Making the Case for Local Food Systems as Economic Development
Local food systems in Central Illinois were studied to document their potential as a strategy for community and economic development in rural communities. The project analyzed five key components of local food systems in Illinois: direct-market producers, institutional and commercial food buyers, farmers’ markets, alternatives to farmers’ markets, and individual consumers. Data analysis of contrasts between rural and urban local food markets, consumer shopping preferences for locally grown food, and techniques for working with community leaders to develop public infrastructure and awareness for local food are used to create strategies for building successful local food projects in rural communities.
Short-term outcomes of the project include increased understanding of effective strategies that promote the development of local food systems. As we document this information, we will provide feedback to case study participants to help them understand the needs of the food system in their communities, and methods to increase awareness of the economic impacts of local food markets among economic development leaders, local food business owners, and consumers. With this increased understanding and some practical examples in mind, producers will have additional tools to develop local market opportunities.
Intermediate outcomes of the project focus upon using the lessons learned through our case studies, with the expectation that more producers will use the strategies we advocate as a way to engage new audiences in their promotion of local foods. This information will help producers to understand consumers’ and institutional food buyers’ purchasing behaviors, policy needs for developing local food systems, and other issues to facilitate involvement of the community in developing local food systems.
Long term, we would like to develop a manual that would help create economically viable foodsheds in rural Illinois. By providing producers with guidelines and practical examples of two successful rural marketing ventures, we anticipate that producers will have the tools to develop viable markets closer to home while contributing to the economic stability of their communities. Among consumers, local elected officials, and economic development directors, we hope to increase the acceptance and support of local food systems.
Hosted results presentation and focus group meeting in February 2006 for farmers’ market vendors and managers to share results from consumer intercept surveys at six Central Illinois farmers’ markets.
“The Fairbury Local Food Project” Presentation in Fairbury, IL for the 2005 FarmAid pre-event week, September 2005, Sarah Hultine, presenter
Lecture on food systems for undergraduate course UP260 (Social Inequality & Planning), Urbana IL, October 2005, Sarah Hultine, presenter
“Local Food Systems as Community and Economic Development” at 2nd Annual Illinois Organic Agriculture Production conference, Bloomington IL, January 2006, Dr. Leslie Cooperband and Sarah Hultine, presenters
“Community Food Conventions and Alternative Agriculture in Illinois” at University of Illinois Department of Human & Community Development Brown Bag Series, April 2006, Dr. Stephen Gasteyer and Sarah Hultine, presenters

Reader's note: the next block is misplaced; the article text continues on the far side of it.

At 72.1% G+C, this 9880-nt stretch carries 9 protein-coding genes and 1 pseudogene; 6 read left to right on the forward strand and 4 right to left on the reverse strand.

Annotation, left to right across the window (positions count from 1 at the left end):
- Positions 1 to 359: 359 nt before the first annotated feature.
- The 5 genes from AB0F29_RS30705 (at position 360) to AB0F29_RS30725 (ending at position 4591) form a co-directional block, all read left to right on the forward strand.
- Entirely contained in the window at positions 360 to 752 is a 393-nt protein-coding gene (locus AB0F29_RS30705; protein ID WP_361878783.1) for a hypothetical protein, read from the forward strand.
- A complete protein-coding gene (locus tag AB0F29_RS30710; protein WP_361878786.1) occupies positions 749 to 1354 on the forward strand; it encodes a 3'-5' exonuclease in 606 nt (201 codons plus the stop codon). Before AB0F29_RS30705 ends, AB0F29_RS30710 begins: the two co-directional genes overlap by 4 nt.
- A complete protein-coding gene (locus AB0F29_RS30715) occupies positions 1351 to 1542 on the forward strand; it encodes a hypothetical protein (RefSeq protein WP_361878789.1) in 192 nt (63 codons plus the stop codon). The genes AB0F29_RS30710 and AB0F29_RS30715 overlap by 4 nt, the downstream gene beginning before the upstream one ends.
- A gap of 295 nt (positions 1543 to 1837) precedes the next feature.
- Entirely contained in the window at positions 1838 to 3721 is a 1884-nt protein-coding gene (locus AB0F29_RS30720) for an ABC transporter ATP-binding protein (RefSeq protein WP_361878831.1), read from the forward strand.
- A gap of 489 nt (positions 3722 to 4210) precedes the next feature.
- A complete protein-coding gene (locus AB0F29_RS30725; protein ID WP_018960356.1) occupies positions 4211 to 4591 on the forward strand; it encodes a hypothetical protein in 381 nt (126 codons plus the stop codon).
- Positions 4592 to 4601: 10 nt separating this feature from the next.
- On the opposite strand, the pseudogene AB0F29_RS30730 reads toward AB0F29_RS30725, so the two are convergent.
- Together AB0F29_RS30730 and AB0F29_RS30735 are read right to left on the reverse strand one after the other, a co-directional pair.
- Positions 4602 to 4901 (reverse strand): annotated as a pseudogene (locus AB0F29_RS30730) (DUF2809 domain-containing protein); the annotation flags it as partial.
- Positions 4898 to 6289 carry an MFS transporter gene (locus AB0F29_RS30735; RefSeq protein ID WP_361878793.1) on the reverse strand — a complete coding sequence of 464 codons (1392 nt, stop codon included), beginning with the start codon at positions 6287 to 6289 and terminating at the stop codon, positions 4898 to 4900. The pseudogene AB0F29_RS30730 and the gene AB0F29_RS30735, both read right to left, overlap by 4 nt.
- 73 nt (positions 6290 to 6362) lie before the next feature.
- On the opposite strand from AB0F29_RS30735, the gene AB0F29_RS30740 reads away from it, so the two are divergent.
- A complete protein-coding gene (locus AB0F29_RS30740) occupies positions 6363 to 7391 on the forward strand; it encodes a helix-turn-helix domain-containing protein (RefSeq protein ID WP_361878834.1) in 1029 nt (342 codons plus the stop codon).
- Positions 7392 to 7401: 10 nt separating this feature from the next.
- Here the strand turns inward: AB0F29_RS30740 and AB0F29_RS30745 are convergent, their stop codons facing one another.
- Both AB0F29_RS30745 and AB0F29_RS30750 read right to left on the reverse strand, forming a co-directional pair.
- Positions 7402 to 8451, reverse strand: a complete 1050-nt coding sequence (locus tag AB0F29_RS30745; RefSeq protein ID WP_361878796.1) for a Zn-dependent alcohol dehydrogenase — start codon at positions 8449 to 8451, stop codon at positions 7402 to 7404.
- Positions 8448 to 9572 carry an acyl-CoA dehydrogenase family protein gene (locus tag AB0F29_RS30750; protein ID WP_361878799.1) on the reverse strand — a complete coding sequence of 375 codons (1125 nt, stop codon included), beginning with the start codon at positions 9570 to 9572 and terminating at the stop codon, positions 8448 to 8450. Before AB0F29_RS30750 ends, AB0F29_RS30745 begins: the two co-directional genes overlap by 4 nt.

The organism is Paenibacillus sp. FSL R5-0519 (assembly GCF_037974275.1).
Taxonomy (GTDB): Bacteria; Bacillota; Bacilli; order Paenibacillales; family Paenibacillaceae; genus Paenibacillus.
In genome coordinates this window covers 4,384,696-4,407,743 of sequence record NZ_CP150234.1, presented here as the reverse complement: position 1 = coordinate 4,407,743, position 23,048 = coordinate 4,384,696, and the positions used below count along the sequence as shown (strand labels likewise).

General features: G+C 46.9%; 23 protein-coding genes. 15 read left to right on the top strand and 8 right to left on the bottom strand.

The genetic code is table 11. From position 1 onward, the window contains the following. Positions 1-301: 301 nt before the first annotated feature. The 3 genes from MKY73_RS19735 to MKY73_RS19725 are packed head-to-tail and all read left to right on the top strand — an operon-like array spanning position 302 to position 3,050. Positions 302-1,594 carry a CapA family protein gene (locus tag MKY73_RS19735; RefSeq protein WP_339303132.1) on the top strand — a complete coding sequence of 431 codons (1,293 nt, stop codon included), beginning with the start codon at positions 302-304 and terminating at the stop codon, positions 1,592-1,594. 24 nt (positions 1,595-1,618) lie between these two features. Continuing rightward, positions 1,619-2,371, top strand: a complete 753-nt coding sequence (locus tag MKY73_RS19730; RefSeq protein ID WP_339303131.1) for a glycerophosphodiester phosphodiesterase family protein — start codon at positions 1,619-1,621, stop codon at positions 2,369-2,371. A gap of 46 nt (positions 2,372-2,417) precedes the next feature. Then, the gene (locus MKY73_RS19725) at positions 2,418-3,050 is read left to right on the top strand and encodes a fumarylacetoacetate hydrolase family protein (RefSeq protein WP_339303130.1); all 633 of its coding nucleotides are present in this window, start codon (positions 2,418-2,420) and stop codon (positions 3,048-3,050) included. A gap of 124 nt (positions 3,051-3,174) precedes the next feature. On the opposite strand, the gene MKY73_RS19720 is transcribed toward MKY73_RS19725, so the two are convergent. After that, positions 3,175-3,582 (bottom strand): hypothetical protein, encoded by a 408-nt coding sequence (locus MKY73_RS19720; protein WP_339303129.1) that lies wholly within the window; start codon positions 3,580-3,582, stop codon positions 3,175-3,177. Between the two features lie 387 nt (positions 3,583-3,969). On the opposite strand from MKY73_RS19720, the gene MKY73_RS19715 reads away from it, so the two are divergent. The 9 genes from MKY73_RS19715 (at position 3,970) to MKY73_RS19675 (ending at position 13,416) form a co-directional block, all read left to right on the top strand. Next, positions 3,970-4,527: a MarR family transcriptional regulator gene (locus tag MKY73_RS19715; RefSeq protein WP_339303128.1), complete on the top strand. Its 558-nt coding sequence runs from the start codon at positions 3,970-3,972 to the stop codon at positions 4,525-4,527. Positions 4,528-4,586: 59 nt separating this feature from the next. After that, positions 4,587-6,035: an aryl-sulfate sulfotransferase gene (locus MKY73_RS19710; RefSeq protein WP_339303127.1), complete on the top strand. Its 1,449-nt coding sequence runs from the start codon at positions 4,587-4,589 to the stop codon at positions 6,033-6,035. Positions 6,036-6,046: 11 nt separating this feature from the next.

“Local Food Systems as Community and Economic Development” at 2006 International Community Development Society annual conference, St. Louis, MO, June 2006, Sarah Hultine, presenter
Invited Paper Presentation, “Produce Sections, Town Squares, and Farm Stands: Comparing Local Food in Community Context.” Southern Rural Sociological Association/Southern Association of Agricultural Scientists Joint Meeting, February 2007, Dr. Stephen Gasteyer and Sarah Hultine, presenters
Hultine, S., S. Gasteyer, L.Cooperband, and P.Curry. “Produce Sections, Town Squares, and Farm Stands: Comparing Local Food in Community Context” for Southern Rural Sociology Journal. (Invited, January 2007)
Hultine, S., L. Cooperband, P. Curry, and S. Gasteyer. “Linking Small Farms to Communities with Local Food: A Case Study of the Local Food Project in Fairbury, Illinois.” Community Development: Journal of the Community Development Society, Special Issue on Sustainable Agriculture and Communities. (Invited, October 2006)
Larson, D. “Making More with Less: Local Food Strengthens Local Economy.” Agro-Ecology News and Perspectives: A publication of the University of Illinois College of Agricultural, Consumer and Environmental Sciences, Agroecology/Sustainable Agriculture Program. Vol. 15, No.3. Winter 2006.
Doran, T. “Local food system development study under way.” Illinois Agri-News. December 15, 2006.
Beginning development of how-to manual for building successful local food systems in rural communities. Anticipated completion in April 2007.
Initial planning for development of a professional development program and materials for University Extension Educators to promote local food systems in their communities.
Impacts and Contributions/Outcomes
Research team has received phone calls and emails from community members, farmers, and local government leaders expressing interest in local food system development, and requesting information.
The research project has garnered additional publicity for the Fairbury local food project participants through University press releases and articles.
University of Illinois at Urbana-Champaign
222 Bevier Hall, 905 S. Goodwin Ave.
Urbana, IL 61801
Office Phone: 2172442743
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